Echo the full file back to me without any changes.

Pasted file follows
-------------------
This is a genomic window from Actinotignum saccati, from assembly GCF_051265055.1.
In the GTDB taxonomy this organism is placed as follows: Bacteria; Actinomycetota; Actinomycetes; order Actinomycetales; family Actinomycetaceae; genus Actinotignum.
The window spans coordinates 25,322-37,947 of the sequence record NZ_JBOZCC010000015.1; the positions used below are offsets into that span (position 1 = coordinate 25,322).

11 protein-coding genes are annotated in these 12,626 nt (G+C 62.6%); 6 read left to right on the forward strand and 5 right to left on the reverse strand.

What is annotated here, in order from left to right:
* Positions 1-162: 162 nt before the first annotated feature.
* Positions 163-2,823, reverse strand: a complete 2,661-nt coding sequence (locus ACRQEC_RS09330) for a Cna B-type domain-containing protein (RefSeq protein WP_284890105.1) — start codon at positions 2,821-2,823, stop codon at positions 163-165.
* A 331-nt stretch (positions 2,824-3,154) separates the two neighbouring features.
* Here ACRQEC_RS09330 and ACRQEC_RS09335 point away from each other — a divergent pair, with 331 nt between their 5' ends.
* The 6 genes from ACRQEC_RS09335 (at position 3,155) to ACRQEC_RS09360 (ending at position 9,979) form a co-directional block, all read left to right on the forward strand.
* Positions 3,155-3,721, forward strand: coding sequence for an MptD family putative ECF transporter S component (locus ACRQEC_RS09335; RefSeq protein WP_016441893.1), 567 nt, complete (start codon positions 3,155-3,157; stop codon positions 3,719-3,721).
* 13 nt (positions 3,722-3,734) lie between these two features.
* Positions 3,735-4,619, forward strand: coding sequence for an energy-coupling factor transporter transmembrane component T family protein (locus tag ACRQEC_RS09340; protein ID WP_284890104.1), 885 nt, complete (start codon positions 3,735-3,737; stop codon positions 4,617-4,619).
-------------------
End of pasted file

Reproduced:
This is a genomic window from Actinotignum saccati, from assembly GCF_051265055.1.
In the GTDB taxonomy this organism is placed as follows: Bacteria; Actinomycetota; Actinomycetes; order Actinomycetales; family Actinomycetaceae; genus Actinotignum.
The window spans coordinates 25,322-37,947 of the sequence record NZ_JBOZCC010000015.1; the positions used below are offsets into that span (position 1 = coordinate 25,322).

11 protein-coding genes are annotated in these 12,626 nt (G+C 62.6%); 6 read left to right on the forward strand and 5 right to left on the reverse strand.

What is annotated here, in order from left to right:
* Positions 1-162: 162 nt before the first annotated feature.
* Positions 163-2,823, reverse strand: a complete 2,661-nt coding sequence (locus ACRQEC_RS09330) for a Cna B-type domain-containing protein (RefSeq protein WP_284890105.1) — start codon at positions 2,821-2,823, stop codon at positions 163-165.
* A 331-nt stretch (positions 2,824-3,154) separates the two neighbouring features.
* Here ACRQEC_RS09330 and ACRQEC_RS09335 point away from each other — a divergent pair, with 331 nt between their 5' ends.
* The 6 genes from ACRQEC_RS09335 (at position 3,155) to ACRQEC_RS09360 (ending at position 9,979) form a co-directional block, all read left to right on the forward strand.
* Positions 3,155-3,721, forward strand: coding sequence for an MptD family putative ECF transporter S component (locus ACRQEC_RS09335; RefSeq protein WP_016441893.1), 567 nt, complete (start codon positions 3,155-3,157; stop codon positions 3,719-3,721).
* 13 nt (positions 3,722-3,734) lie between these two features.
* Positions 3,735-4,619, forward strand: coding sequence for an energy-coupling factor transporter transmembrane component T family protein (locus tag ACRQEC_RS09340; protein ID WP_284890104.1), 885 nt, complete (start codon positions 3,735-3,737; stop codon positions 4,617-4,619).